With millions of baby boomers close to retirement age and job losses inflicting financial strain on additional millions, many taxpayers are looking to social security benefits for financial assistance. So, we thought this would be a good time to discuss how social security benefits are taxed by the federal government.

Individuals may have to pay federal income taxes on up to 85% of their social security benefits. Inclusion within taxable income can occur if you have other substantial income from wages, self-employment, interest, dividends, and other taxable income in addition to your social security benefits. However, no one pays federal income tax on more than 85% of his or her social security benefits.

The amount of your social security benefits included in federal taxable income depends on your provisional income. Provisional income (PI) is generally your adjusted gross income (AGI) plus nontaxable interest, one-half of your social security benefits, and some other AGI add-backs. If you file as an individual, head of household, or a qualifying widow or widower, and your PI is between $25,000 and $34,000, you may pay federal income tax on up to 50% of your benefits. If your PI is more than $34,000, then up to 85% of your benefits may be taxable.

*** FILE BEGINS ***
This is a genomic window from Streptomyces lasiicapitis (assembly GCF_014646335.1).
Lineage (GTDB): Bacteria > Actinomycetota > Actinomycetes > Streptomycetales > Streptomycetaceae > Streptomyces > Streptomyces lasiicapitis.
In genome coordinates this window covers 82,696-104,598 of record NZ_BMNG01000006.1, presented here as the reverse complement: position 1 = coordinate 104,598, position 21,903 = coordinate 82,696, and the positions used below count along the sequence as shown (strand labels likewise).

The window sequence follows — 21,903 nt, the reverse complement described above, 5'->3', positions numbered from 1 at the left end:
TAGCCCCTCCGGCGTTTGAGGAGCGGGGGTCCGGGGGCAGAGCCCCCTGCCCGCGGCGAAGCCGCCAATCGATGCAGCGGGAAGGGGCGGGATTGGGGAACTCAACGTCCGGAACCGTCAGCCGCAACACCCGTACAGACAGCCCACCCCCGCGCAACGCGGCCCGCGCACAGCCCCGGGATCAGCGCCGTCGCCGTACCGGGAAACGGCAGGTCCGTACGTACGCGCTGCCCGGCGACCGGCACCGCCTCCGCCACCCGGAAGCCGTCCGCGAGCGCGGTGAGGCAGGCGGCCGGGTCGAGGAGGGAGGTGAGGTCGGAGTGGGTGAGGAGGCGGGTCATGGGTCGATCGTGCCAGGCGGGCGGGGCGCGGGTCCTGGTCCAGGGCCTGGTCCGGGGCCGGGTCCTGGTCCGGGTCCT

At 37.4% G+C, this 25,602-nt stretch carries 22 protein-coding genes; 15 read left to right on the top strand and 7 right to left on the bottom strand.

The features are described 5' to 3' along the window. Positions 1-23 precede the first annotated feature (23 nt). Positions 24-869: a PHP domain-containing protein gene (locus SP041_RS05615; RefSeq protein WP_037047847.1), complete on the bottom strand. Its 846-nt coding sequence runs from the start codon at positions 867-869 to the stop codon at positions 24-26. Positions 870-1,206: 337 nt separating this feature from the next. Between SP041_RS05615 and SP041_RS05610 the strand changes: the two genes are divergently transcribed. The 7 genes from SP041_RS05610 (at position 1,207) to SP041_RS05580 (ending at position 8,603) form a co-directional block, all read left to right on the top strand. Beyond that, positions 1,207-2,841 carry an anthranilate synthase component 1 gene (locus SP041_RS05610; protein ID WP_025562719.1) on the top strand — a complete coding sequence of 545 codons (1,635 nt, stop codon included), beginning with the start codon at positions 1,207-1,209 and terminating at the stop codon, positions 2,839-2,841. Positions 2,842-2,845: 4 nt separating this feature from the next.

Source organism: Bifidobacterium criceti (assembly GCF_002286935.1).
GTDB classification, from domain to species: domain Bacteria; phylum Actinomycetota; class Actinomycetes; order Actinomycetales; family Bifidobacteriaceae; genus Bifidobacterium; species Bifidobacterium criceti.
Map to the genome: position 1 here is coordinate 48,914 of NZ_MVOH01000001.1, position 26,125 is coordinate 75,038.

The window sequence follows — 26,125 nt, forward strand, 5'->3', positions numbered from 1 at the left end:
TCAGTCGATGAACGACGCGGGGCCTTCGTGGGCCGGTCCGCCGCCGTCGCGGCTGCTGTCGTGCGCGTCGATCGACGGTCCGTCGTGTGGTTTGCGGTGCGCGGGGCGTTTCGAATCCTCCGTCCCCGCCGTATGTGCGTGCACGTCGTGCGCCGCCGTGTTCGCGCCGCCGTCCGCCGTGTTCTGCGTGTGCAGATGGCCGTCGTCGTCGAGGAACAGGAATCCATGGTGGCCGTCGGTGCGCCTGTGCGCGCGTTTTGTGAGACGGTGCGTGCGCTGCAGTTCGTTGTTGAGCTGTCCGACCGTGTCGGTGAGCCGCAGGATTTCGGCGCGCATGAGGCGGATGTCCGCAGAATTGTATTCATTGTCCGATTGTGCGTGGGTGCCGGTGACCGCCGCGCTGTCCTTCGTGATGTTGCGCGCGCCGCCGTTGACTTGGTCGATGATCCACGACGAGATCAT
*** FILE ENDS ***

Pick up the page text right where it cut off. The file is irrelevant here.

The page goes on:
If you are married and file a joint return and you and your spouse have combined PI of between $32,000 and $44,000, you may have to pay federal income tax on up to 50% of your benefits. If your PI is more than $44,000, then up to 85% of your benefits may be taxable. If you are married and file a separate return, you will probably pay taxes on your benefits.

Social security recipients can have federal income tax withheld from their benefit payments, if desired. Withholding is voluntary and can be initiated at 7%, 10%, 15%, or 25% by filing Form W-4V (Voluntary Withholding Request).

Boomer Alert: The percentage of workers who have little or no money in savings or investments is disturbingly high. The Employee Benefits Research Institute (www.ebri.org) reported in its annual Retirement Conference Survey that 56% of respondents had less than $25,000 saved in 2011 (not including the value of their primary residence or any defined benefit plan). This is up from previous years (54% in 2010, 52% in 2009, 49% in 2008, and 48% in 2007).